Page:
Staff Editorial – Big game, big danger

Fire Safety. We know it’s not sexy.

But neither are socket-covers, seat-belts, or that flotation device underneath your seat on the airplane. The common thread. They can all save your life (Did we forget condoms? Don’t worry, those can save your life too). The point is that if we all take some begrudging precautions we’ll often avoid tragedy.

That’s why we at The Oswegonian were sad to hear about the chaos and confusion unleashed when a fire alarm went off at a little-known sporting event we all like to call hockey on Jan. 30. Maybe you’ve heard about it?

If you are one of the rare few in Oswego who is blindly unaware of what we’re talking about, allow us to fill you in. On the night of the Oswego State versus Plattsburgh hockey game, a hockey player’s glove was left on a hand-warmer in the player’s locker-room. The warmer was on. The magic combination of rising heat and flammable fabrics produced its never-fail conclusion: a small fire started. Luckily, that small fire was put out shortly after.

However, the story is in between those two events. Despite the fact that an endless amount of drills, from elementary school up to our residence hall-living days, have prepared us to move for the exits at the first ear-piercing screech of indoor sirens, that instinct failed miserably Saturday night. The countervailing desire for blood and sport is the same whether it’s at the Coliseum or the Campus Center Arena. When those alarms sounded, the bulk of the crowd stood still, many refusing to budge away from the spectacle in fear they would miss an unforgettable moment. It seems hockey is the limit of Pavlov.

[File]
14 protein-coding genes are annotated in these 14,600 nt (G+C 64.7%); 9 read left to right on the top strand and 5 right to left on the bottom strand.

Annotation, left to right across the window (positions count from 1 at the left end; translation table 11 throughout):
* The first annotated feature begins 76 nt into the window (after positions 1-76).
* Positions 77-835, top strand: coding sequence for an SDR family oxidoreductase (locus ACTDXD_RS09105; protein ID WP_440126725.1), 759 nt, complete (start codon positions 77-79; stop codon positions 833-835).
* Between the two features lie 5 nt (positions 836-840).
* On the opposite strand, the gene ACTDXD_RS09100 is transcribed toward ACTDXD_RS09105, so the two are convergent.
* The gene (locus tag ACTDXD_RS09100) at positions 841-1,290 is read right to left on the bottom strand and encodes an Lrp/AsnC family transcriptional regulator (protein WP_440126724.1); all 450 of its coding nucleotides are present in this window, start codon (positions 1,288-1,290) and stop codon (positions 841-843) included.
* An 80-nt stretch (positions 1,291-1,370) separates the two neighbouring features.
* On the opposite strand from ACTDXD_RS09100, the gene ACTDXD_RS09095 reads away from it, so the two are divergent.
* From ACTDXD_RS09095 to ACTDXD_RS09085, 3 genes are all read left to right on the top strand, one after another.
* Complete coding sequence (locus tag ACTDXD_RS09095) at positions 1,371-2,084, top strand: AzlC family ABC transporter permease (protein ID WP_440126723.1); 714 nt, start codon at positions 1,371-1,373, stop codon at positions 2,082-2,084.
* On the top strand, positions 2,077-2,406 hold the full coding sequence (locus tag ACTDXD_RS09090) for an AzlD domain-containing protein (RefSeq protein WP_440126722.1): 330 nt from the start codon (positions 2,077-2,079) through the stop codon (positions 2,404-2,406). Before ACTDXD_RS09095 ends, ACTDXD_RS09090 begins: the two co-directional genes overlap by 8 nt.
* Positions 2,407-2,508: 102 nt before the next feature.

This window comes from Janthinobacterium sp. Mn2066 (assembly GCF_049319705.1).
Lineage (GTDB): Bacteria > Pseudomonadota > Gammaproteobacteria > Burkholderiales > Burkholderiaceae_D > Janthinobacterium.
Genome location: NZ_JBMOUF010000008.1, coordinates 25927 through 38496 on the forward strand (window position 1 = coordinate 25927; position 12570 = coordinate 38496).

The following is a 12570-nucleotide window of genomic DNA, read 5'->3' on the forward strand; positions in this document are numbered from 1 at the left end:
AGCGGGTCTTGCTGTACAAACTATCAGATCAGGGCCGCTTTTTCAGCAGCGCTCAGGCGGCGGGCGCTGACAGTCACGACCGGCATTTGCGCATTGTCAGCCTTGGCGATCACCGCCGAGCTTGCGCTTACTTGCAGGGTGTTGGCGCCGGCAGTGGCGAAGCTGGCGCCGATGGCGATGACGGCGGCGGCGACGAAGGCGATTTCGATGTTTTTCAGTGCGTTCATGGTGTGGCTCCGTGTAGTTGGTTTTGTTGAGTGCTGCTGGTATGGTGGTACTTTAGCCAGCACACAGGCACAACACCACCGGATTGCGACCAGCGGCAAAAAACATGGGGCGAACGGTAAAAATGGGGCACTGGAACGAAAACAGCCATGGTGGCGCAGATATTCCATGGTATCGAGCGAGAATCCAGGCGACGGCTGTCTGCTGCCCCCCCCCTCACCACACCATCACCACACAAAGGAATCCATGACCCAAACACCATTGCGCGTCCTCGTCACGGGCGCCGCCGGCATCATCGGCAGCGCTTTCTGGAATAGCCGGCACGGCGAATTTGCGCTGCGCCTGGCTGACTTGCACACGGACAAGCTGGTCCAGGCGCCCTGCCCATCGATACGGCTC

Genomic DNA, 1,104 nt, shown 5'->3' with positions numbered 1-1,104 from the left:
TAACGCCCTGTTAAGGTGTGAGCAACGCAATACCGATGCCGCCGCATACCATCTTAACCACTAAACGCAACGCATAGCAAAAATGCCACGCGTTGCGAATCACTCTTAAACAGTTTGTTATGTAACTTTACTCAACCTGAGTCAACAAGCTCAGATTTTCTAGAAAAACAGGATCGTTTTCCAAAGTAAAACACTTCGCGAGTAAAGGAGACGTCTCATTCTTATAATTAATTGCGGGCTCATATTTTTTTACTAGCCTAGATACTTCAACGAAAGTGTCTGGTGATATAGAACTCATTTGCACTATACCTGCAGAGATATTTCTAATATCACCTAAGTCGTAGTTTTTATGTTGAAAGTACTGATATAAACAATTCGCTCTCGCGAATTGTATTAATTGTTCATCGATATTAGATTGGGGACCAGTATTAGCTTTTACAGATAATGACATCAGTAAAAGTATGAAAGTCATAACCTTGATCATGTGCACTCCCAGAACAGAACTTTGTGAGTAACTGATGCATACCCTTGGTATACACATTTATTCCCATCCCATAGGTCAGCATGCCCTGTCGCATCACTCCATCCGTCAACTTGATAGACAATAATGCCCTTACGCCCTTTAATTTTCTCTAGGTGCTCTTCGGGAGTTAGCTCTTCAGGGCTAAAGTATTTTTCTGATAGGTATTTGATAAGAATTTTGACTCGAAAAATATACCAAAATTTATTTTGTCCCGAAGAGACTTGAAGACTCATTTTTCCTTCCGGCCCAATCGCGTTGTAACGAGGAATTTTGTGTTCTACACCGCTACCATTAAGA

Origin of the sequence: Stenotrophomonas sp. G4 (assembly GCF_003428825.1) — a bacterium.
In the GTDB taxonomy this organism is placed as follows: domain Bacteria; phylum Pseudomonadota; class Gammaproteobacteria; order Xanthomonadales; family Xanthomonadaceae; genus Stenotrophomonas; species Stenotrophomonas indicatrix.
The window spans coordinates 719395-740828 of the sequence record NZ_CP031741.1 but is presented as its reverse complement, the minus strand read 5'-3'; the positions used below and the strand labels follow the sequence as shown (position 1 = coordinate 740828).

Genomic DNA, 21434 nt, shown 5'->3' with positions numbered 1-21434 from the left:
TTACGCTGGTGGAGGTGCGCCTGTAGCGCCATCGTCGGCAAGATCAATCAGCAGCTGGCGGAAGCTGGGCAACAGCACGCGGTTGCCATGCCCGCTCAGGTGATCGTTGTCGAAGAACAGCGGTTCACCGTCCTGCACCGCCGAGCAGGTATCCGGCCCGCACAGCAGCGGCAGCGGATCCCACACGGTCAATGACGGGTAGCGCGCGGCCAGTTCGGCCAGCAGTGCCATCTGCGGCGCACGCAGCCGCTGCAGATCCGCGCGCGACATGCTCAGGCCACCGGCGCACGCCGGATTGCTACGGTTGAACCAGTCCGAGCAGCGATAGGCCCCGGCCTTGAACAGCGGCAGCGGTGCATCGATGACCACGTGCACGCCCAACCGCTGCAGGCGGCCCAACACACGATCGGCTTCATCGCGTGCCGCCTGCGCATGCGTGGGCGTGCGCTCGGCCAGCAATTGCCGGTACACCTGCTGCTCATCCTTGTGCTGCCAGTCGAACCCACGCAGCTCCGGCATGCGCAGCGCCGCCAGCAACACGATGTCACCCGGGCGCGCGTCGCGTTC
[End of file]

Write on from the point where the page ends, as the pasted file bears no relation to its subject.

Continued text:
It was reported that Campus Center workers manning the doors didn’t help much either. They didn’t move people to the exits; they actually seemed just as confused as some of the attendees.

Finally, after five minutes, most of the human herd saw reason (or at least self-interest) and allowed themselves to be goaded outside. There, they were met with a brisk Oswego breeze sprinting off Lake Ontario. Surely, some individual visitors were jarred, but in the debate between death by fire or ice, choices seem to be made en masse.

It was evident that those in charge, the administrators our parents leave their children with, did not have a plan for fire evacuation. At least not one that worked.

And you know what? We don’t have the answers either. Contrary to what may be popular belief, The Oswegonian does not keep a fire-safety expert on-staff. We just can’t afford it. So what we’re proposing is simply a review. Clearly we need fire safety plans that work, whatever that means. Like we said, we’re not the experts. Everyone in the Arena escaped tragedy Saturday night, but we may not be so lucky next time around.

What we can do is make a suggestion; ours is better staff training. When the people hired to staff the exits and control the crowd, are just as perplexed by lights and sirens as the average spectator, it should be a sign that it’s time to rethink how we train the ushers. The best antidote to confusion is when someone in charge looks decisive. It’s a sad reality that emergency should require a minimum of choice in action.